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Contact Stress Design Parameters for Titanium Bearings

Award Information
Agency: National Aeronautics and Space Administration
Branch: N/A
Contract: NNX15CJ23P
Agency Tracking Number: 154208
Amount: $124,085.00
Phase: Phase I
Program: SBIR
Solicitation Topic Code: H4.02
Solicitation Number: N/A
Timeline
Solicitation Year: 2015
Award Year: 2015
Award Start Date (Proposal Award Date): 2015-06-17
Award End Date (Contract End Date): 2015-12-17
Small Business Information
Wampus Lane, Milford, CT, 06460-4861
DUNS: 001178680
HUBZone Owned: N
Woman Owned: N
Socially and Economically Disadvantaged: N
Principal Investigator
 Brian Battisti
 Principal Investigator
 (203) 878-4691
 battistib@airlockinc.com
Business Contact
 Brian Battisti
Title: Business Official
Phone: (203) 878-4691
Email: battistib@airlockinc.com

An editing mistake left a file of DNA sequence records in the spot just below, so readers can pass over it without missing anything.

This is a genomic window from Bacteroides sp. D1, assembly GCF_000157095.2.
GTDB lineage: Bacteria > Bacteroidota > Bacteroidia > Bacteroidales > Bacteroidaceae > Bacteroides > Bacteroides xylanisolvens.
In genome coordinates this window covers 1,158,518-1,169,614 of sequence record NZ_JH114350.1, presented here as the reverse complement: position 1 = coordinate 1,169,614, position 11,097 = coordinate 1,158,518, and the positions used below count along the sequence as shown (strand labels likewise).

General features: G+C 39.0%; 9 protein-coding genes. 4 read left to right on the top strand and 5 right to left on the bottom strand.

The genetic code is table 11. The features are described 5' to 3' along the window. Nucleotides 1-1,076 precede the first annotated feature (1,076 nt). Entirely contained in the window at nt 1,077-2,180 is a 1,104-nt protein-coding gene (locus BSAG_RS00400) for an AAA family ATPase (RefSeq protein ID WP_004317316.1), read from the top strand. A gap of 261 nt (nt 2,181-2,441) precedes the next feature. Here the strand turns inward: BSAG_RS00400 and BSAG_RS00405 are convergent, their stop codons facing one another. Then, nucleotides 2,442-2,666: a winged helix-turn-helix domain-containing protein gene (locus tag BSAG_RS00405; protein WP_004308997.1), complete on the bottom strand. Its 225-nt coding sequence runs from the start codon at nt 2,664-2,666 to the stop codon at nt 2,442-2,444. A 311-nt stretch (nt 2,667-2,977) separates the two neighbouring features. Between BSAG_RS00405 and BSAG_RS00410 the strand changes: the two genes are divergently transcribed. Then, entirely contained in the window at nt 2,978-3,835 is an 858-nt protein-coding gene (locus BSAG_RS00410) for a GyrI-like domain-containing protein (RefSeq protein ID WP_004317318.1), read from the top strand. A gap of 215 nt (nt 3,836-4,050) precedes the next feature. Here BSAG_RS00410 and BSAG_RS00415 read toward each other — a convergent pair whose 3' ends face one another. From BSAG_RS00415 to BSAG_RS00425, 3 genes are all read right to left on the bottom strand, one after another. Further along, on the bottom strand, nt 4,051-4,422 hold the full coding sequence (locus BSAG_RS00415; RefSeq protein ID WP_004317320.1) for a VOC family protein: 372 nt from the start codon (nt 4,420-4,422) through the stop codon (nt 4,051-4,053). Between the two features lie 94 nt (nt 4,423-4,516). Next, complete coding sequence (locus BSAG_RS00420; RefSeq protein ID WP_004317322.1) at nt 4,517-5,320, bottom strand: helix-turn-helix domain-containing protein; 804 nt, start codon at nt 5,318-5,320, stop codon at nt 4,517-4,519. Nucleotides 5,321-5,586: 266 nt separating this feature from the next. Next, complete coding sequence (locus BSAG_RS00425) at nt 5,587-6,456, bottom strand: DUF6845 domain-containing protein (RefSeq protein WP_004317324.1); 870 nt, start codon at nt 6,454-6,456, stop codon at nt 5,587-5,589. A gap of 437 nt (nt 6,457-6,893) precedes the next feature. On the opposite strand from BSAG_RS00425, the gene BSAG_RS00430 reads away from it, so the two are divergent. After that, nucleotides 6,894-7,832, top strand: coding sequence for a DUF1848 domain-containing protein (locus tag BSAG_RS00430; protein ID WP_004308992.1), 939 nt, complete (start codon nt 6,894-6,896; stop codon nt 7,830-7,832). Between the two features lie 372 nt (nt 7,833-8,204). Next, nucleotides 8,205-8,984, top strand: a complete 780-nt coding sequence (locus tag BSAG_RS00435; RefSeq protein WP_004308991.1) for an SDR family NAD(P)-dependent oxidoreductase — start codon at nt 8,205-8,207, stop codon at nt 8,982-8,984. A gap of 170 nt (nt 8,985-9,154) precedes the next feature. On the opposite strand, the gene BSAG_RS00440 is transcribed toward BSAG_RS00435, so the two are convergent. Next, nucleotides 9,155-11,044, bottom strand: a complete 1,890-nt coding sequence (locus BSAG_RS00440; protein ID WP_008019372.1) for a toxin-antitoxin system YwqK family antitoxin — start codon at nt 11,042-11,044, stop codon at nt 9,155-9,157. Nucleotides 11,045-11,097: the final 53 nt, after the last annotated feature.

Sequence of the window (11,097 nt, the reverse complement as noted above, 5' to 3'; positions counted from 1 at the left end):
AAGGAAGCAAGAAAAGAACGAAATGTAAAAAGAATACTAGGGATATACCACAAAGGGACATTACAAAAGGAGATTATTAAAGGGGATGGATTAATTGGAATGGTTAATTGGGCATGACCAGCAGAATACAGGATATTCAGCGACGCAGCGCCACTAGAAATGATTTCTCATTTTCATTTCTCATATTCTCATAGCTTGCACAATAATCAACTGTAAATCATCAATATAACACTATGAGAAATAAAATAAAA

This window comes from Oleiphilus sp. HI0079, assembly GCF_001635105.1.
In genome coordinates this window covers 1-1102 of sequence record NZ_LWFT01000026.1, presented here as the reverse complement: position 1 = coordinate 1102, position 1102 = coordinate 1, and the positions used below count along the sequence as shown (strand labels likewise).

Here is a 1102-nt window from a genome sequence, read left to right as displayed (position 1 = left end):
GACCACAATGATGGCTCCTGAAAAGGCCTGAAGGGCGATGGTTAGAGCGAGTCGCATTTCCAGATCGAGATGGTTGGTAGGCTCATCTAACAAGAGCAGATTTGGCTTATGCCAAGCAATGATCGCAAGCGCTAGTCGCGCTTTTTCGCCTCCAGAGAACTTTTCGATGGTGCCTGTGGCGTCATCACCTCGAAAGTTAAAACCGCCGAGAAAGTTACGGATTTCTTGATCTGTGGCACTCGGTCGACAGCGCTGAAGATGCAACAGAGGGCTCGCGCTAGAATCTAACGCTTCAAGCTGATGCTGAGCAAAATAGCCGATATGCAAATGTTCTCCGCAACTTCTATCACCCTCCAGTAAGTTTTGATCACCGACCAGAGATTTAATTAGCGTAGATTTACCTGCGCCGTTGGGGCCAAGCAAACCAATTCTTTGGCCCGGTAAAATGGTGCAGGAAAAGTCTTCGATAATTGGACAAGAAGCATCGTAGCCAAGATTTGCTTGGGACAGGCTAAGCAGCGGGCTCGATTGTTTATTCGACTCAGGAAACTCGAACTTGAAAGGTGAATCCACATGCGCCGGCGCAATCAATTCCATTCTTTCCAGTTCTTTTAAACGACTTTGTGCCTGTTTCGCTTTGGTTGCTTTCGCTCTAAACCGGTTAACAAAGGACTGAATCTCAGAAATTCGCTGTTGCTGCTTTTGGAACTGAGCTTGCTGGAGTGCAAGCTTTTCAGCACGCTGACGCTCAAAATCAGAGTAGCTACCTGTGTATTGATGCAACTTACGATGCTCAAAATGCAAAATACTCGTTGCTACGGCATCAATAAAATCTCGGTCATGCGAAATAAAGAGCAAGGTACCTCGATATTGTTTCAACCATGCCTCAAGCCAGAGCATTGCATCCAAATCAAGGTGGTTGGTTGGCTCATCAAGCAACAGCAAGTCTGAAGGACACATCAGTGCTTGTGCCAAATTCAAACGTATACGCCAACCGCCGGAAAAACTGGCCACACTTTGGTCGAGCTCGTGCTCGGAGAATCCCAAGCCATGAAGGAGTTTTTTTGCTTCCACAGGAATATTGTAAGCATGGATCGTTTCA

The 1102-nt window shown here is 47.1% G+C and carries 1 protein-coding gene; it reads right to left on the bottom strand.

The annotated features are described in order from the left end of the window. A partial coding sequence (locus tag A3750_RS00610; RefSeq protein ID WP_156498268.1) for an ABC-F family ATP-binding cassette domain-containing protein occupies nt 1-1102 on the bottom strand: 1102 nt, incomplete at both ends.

Research Institution
N/A
Abstract
In response to NASA 2015 SBIR Topic H4.02, Air-Lock proposes to define the maximum allowable contact stress for Titanium bearings. The modulus of Titanium is lower than legacy spacesuit bearing materials (Stainless Steel). Due to this, Titanium bearings are more susceptible to deflection under man and plug load scenarios. Bearing deflection causes a limited number of balls to absorb the full load and results in higher, localized, contact stresses. Localized contact stress is believed to be the main contributor to the bearing race degradation observed during NASA's 2014 oxygen compatibility testing. In Phase 1, we will correlate analytical contact stress data with sample bearing test data. This correlation will characterize bearing wear and degradation relative to ball contact stress. Multiple test iterations will be performed to clearly identify the contact stress that degrades a titanium race. We will also determine if there are commercial surface treatments (coatings) that may enhance Titanium wear resistance. At the conclusion of Phase 1, we shall have identified the maximum allowable bearing contact stress. This data point will serve as a valuable design guideline for future bearing designs and should yield reduced certification and development costs.

* Information listed above is at the time of submission. *

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